Arts development: Impact of Unima’s contribution

KAPIRI — We cannot talk about theatre without mentioning the Department of Fine and Performing Arts

The creative industry has for a long time bemoaned the absence of arts schools in the country, with many artists failing to refine and upgrade their inborn talents.

But while there are still not enough institutions of such nature, (University of Malawi formerly Chancellor College) in Zomba has contributed immensely to the growth of arts in Malawi in different disciplines through the Department of Fine and Performing Arts.

While some graduates in arts have failed to remain faithful to the discipline, others are still in it and they continue to make tremendous contributions in different sectors.


Opening its doors in 1964, Chanco now Unima, saw the gap in the creative industry and in order to raise its bar, decided to establish the Department of Fine and Performing Arts.

Some students were shortlisted to go for studies at the college, as teaching started on September 29, 1965.

In 1967, other constituent colleges were incorporated.


However, in 1973, Chancellor College moved from Chichiri in Blantyre to the current campus – Chirunga in Zomba.

Since then the college has produced several graduates in different disciplines, including arts. While some other artists have failed to get entry into Unima because of the entry requirements, the Department of Fine and Performing Arts has opened up by holding workshops in various art disciplines although more needs to be done.

There are even some graduates in arts, who have worked hard and are enjoying the fruits outside the country.

Some of the names that are enjoying the fruits of arts refined from Department of Fine and Performing Arts include Massa Lemu, who is currently in the United States of America.

The other graduate from Unima who has embraced arts is Thokozani Kapiri.

Kapiri, who used to star with Nanzikambe Arts, has held and directed several productions in and outside the country.

The actor and playwright, who is a theatre studies lecturer at Mzuzu University, has had stints in Switzerland where he pursued further studies.

He said that one cannot understand the insurmountable contribution that the Department of Fine and Performing Arts has rendered to the creative industry.

“From its genesis, drama was taught as part of literary studies in the English Department until the pioneer academics like David Kerr and Chris Kamlongera championed that art and performance must have its own department,” he said.

Kapiri also zeroes in on Theatre for Development which he said has contributed greatly in different programmes for various organisations in civic education.

Some of the organisations that have benefited from the expertise of graduates from Unima in the Department of Fine and Performing Arts include Creccom, Story Workshop, Pakachere and Nanzikambe Arts.

“We cannot talk about theatre in the country without mentioning the Department of Fine and Performing Arts and our crafts have been staged in the famous Little Theatre,” he said.

Kapiri said through Little Theatre, students and people from outside the campus have had to watch different productions.

“Little Theatre has hosted performances of such names like Edwin Saidi, Chancy Mauluka and Edgar ndi Davis Band led by Edgar Kachere and Davis Njobvu,” he said.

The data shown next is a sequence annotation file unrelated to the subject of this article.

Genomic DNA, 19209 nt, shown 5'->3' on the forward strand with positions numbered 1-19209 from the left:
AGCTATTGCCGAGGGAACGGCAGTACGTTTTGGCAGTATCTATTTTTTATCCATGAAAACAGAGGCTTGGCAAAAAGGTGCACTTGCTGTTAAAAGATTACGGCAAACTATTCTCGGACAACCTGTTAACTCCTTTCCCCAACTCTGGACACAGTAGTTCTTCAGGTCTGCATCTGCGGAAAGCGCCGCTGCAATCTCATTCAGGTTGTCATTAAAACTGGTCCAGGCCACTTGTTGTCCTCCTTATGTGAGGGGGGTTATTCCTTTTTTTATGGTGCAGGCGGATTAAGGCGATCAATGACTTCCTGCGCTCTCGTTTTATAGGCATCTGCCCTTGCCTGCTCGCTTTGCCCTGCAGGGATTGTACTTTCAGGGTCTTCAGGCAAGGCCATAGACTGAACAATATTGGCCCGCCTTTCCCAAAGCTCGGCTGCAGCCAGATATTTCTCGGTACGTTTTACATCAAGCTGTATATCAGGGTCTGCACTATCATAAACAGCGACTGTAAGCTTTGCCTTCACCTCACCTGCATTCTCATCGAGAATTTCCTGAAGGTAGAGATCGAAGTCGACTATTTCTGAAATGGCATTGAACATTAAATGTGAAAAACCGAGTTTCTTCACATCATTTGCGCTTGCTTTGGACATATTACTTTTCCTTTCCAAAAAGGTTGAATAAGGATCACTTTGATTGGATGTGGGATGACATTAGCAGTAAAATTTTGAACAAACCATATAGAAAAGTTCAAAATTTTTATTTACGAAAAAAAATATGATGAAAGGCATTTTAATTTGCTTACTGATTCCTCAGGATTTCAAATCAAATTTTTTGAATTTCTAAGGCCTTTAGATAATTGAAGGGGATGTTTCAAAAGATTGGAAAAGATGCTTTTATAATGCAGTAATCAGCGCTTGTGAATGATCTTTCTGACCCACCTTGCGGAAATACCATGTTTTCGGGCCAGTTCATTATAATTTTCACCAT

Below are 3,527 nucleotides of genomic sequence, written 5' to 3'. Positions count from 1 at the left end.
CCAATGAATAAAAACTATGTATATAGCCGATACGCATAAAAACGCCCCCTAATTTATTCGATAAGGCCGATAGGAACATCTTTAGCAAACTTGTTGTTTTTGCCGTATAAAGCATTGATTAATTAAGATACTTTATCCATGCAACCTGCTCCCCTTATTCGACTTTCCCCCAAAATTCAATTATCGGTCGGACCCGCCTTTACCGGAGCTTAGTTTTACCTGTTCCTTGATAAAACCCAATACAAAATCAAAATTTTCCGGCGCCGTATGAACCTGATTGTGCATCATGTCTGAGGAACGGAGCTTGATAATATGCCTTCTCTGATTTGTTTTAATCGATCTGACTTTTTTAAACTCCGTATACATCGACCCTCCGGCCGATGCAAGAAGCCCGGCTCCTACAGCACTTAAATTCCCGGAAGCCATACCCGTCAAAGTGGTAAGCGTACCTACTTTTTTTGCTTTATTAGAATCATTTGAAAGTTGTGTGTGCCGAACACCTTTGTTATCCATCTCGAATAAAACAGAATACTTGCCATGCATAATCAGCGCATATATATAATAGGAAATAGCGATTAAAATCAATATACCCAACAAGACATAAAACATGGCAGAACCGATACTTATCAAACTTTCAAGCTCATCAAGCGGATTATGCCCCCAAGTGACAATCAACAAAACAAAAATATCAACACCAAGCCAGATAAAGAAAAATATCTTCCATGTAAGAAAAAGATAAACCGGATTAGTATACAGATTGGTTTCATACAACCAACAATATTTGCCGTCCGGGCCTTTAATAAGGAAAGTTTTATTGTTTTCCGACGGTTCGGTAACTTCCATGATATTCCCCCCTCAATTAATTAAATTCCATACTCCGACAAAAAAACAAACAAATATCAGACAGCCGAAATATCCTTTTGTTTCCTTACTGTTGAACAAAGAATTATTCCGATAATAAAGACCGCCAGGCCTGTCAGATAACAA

Lilongwe-based filmmaker and visual artist Elson Kambalu is also a graduate from Unima, who drunk from the well of the Department of Fine and Performing Arts.

Kambalu, who is the proprietor of La Galleria in Lilongwe, in 2017 screened his debut film titled Mlandu Wa Njinga in the Little Theatre. The film received an overwhelming support from the audience.

The film tells the story of a man, who served eight years in jail and after his release, fails to enjoy life. He goes back to jail after being found once again on the wrong side of the law.

With his love for arts, Kambalu has contributed to the many films that have been produced by different filmmakers in the country telling a Malawian story.

In its efforts of propelling the creative industry in the country, a team from Department of Fine and Performing Arts recently also participated in the one-week Music in Africa Sound Connect Fund conference in South Africa.

The Unima team participated in the conference alongside Tumaini Letu and Music Crossroads Malawi.

University of Malawi Head of Department – Fine and Performing Arts Catherine Makhumula-Mtimuni said they were happy to be part of the Sound Connect Fund Grantee Networking Conference.

“Two months ago, Sound Connect Fund awarded the University of Malawi 180,000 Euros to strengthen the creative industries in Malawi. We plan to use this money for professional development trainings for artists, to establish a creative hub and state of the art, sound studio and also to launch a website resource for the creative industries of Malawi,” Makhumula-Mtimuni said.

She said the conference was a networking opportunity for them to interact with other grantees of the Sound Connect Fund.

“This is also meant to build our capabilities in project and financial management. We were happy to represent Malawi alongside Tresor Mpauni from Tumaini Letu and Mathews Mfune from Music Crossroads Malawi,” Makhumula-Mtimuni said.

She said the Department of Fine and Performing Arts will continue to engage in different initiatives as part of its contribution to the growth of arts and culture in the country.

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